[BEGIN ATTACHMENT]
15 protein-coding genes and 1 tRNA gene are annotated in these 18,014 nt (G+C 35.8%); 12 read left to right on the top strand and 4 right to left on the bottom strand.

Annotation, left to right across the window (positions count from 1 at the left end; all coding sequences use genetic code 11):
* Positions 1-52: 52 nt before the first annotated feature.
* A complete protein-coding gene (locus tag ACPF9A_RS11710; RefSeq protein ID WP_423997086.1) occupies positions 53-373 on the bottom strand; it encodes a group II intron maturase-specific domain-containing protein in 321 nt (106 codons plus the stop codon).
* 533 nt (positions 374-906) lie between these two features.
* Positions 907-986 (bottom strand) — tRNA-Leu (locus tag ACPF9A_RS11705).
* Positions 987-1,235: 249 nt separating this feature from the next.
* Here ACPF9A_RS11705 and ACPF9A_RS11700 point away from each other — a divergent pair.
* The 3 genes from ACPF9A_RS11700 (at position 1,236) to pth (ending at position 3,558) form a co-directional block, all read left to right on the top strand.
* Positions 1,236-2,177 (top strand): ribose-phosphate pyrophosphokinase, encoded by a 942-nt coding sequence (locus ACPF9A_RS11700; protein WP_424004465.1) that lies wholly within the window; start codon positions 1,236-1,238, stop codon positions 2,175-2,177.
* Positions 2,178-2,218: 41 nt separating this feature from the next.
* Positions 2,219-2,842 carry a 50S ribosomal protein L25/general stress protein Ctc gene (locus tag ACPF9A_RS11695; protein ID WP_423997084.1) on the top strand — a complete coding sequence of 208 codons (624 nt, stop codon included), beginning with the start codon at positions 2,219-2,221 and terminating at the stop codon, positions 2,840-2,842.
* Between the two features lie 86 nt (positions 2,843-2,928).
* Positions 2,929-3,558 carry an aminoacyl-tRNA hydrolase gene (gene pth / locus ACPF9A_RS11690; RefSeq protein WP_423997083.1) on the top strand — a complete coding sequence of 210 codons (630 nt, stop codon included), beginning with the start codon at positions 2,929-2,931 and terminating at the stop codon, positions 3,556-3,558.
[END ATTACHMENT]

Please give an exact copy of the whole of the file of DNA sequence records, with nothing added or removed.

15 protein-coding genes and 1 tRNA gene are annotated in these 18,014 nt (G+C 35.8%); 12 read left to right on the top strand and 4 right to left on the bottom strand.

Annotation, left to right across the window (positions count from 1 at the left end; all coding sequences use genetic code 11):
* Positions 1-52: 52 nt before the first annotated feature.
* A complete protein-coding gene (locus tag ACPF9A_RS11710; RefSeq protein ID WP_423997086.1) occupies positions 53-373 on the bottom strand; it encodes a group II intron maturase-specific domain-containing protein in 321 nt (106 codons plus the stop codon).
* 533 nt (positions 374-906) lie between these two features.
* Positions 907-986 (bottom strand) — tRNA-Leu (locus tag ACPF9A_RS11705).
* Positions 987-1,235: 249 nt separating this feature from the next.
* Here ACPF9A_RS11705 and ACPF9A_RS11700 point away from each other — a divergent pair.
* The 3 genes from ACPF9A_RS11700 (at position 1,236) to pth (ending at position 3,558) form a co-directional block, all read left to right on the top strand.
* Positions 1,236-2,177 (top strand): ribose-phosphate pyrophosphokinase, encoded by a 942-nt coding sequence (locus ACPF9A_RS11700; protein WP_424004465.1) that lies wholly within the window; start codon positions 1,236-1,238, stop codon positions 2,175-2,177.
* Positions 2,178-2,218: 41 nt separating this feature from the next.
* Positions 2,219-2,842 carry a 50S ribosomal protein L25/general stress protein Ctc gene (locus tag ACPF9A_RS11695; protein ID WP_423997084.1) on the top strand — a complete coding sequence of 208 codons (624 nt, stop codon included), beginning with the start codon at positions 2,219-2,221 and terminating at the stop codon, positions 2,840-2,842.
* Between the two features lie 86 nt (positions 2,843-2,928).
* Positions 2,929-3,558 carry an aminoacyl-tRNA hydrolase gene (gene pth / locus ACPF9A_RS11690; RefSeq protein WP_423997083.1) on the top strand — a complete coding sequence of 210 codons (630 nt, stop codon included), beginning with the start codon at positions 2,929-2,931 and terminating at the stop codon, positions 3,556-3,558.